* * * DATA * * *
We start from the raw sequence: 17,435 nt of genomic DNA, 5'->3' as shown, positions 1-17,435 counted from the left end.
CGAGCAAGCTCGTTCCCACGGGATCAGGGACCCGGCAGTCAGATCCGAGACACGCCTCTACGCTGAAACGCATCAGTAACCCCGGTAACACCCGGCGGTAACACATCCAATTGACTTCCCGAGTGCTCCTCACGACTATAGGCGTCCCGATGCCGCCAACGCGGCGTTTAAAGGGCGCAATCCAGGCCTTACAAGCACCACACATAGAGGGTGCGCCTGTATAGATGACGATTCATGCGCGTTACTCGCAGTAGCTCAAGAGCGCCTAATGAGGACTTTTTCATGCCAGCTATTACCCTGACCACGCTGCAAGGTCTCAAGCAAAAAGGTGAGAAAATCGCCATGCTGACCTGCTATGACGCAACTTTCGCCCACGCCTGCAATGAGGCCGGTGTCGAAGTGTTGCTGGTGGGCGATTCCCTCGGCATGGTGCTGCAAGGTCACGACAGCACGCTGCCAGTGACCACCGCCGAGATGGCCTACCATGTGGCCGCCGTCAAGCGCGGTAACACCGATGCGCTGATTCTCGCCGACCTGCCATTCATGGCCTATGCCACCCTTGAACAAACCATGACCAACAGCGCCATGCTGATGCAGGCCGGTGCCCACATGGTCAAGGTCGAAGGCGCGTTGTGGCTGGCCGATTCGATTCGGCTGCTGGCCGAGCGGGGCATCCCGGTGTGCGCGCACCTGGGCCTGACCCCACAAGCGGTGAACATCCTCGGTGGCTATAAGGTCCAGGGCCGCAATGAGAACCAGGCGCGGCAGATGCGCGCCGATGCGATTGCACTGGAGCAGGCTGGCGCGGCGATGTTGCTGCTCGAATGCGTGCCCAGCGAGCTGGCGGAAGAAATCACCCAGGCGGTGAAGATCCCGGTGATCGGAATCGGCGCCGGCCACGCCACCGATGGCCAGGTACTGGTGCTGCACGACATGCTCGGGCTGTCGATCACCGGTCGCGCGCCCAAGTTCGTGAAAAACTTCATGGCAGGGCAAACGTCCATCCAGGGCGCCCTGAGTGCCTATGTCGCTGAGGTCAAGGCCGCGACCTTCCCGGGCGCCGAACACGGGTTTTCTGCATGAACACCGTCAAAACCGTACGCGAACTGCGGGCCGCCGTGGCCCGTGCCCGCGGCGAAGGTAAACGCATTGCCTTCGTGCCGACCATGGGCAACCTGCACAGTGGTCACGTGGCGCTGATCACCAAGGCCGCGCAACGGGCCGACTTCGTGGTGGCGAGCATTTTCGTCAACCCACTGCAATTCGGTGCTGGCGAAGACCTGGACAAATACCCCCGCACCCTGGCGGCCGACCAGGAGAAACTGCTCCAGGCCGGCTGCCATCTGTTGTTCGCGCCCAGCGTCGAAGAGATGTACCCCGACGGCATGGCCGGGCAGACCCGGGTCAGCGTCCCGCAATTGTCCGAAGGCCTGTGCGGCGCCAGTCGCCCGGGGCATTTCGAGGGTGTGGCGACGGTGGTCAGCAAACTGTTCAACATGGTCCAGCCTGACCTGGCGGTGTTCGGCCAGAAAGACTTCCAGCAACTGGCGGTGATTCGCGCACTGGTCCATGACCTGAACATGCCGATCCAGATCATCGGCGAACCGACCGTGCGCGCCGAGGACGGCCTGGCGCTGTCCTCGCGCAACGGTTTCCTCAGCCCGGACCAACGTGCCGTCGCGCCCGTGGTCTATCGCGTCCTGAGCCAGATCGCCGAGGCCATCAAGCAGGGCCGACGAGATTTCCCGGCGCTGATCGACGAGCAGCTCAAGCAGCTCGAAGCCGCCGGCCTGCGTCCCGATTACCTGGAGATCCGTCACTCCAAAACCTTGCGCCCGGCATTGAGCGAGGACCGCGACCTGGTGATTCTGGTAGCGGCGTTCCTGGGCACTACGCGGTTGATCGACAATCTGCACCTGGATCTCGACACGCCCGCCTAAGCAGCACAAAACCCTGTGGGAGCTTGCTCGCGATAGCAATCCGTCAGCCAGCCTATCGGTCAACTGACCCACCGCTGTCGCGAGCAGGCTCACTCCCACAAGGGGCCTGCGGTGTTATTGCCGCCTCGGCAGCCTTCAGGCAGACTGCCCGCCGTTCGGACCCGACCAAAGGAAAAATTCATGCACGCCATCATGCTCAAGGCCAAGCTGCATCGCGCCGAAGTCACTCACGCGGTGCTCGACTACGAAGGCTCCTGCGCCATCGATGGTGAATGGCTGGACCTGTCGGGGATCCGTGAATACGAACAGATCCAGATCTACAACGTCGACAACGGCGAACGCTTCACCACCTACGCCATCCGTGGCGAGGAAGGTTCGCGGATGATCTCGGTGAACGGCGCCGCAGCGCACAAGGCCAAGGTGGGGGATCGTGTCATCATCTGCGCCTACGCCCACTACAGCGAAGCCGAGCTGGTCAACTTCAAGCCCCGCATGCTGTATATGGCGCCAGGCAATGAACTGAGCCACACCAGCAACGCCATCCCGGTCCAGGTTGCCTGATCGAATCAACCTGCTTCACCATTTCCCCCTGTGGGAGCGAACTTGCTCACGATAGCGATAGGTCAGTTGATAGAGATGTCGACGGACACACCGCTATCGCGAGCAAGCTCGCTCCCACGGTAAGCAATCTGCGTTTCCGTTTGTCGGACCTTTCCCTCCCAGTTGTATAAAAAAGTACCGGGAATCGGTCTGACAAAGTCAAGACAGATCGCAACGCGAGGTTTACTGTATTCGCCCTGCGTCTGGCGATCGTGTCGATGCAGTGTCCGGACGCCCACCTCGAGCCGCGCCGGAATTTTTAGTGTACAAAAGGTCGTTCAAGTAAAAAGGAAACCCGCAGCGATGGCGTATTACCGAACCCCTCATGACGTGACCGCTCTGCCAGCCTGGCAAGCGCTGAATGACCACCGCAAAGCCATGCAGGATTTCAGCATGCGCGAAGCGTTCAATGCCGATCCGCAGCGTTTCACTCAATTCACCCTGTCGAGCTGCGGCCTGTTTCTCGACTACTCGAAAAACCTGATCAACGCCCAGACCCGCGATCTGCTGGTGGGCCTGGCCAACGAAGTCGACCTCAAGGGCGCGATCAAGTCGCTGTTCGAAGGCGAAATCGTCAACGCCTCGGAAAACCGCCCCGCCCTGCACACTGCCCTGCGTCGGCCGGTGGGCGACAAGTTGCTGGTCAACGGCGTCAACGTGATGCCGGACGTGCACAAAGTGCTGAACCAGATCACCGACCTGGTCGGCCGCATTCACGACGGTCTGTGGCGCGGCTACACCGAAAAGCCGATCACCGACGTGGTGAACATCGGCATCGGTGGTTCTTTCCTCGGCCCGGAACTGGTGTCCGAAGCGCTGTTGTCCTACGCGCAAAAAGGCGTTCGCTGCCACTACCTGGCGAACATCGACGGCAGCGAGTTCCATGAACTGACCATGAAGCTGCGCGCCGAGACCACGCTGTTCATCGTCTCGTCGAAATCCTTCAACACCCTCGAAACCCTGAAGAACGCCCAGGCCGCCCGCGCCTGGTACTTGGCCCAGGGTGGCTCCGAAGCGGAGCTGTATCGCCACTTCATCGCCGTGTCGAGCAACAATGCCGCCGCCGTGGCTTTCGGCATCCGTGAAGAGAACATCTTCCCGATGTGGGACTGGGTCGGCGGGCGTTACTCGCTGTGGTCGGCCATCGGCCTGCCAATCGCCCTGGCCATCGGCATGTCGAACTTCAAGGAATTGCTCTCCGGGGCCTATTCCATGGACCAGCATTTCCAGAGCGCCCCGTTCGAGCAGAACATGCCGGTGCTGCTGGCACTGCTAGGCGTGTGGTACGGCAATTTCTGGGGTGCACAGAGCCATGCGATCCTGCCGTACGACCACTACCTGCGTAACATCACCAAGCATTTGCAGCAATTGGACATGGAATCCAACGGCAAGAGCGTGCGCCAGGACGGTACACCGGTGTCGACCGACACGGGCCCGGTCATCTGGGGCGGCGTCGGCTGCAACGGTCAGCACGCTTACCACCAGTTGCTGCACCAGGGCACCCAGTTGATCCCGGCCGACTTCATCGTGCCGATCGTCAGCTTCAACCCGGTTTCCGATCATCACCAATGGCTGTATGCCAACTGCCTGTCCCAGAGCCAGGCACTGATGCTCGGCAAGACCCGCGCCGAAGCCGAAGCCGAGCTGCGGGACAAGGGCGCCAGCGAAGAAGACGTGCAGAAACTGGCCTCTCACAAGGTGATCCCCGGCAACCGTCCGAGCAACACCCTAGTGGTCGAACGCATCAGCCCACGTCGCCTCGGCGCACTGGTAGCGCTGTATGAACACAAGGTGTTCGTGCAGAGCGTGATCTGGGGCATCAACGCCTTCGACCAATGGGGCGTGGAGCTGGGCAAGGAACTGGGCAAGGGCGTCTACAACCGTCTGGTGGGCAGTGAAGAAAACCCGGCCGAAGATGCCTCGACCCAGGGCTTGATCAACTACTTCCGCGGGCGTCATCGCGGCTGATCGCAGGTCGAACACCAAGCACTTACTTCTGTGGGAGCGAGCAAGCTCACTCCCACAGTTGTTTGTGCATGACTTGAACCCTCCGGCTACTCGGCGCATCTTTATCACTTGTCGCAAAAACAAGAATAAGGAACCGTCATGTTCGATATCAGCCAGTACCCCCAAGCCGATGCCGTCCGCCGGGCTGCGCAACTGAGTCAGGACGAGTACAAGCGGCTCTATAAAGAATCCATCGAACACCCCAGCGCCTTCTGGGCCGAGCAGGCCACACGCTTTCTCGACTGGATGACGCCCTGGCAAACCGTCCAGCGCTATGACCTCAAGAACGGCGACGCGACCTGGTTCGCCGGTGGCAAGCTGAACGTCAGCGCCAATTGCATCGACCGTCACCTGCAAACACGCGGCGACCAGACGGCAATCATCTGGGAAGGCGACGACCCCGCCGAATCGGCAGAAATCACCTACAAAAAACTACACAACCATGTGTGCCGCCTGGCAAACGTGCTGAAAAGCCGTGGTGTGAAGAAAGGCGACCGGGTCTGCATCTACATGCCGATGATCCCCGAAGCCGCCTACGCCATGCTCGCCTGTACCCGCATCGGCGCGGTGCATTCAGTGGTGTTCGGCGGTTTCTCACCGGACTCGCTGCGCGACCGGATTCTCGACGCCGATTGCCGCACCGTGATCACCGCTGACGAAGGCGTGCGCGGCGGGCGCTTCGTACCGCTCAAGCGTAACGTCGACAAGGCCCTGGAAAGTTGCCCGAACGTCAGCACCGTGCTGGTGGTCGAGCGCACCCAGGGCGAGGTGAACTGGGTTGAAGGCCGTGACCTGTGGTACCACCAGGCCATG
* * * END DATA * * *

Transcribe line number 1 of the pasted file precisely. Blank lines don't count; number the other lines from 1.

We start from the raw sequence: 17,435 nt of genomic DNA, 5'->3' as shown, positions 1-17,435 counted from the left end.